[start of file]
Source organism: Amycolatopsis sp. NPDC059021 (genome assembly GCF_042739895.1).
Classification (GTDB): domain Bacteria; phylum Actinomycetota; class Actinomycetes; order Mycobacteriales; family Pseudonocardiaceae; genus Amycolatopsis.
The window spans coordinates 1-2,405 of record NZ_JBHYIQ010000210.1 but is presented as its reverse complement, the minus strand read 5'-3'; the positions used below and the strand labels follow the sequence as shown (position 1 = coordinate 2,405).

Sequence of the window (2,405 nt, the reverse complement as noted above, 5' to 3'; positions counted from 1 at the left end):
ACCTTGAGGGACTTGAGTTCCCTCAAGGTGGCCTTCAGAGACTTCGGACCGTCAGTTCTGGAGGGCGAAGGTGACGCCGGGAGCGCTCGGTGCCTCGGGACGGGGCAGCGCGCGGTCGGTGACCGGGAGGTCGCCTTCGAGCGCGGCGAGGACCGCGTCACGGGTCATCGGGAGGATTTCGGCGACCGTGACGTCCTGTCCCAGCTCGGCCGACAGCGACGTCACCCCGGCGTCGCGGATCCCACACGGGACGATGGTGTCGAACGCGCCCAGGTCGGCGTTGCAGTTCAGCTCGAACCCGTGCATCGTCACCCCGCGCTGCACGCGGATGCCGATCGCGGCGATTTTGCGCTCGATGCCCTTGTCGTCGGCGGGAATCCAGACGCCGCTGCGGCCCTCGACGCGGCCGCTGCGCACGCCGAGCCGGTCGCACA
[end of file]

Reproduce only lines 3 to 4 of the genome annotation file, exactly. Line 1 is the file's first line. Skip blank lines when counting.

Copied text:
The window spans coordinates 1-2,405 of record NZ_JBHYIQ010000210.1 but is presented as its reverse complement, the minus strand read 5'-3'; the positions used below and the strand labels follow the sequence as shown (position 1 = coordinate 2,405).

Sequence of the window (2,405 nt, the reverse complement as noted above, 5' to 3'; positions counted from 1 at the left end):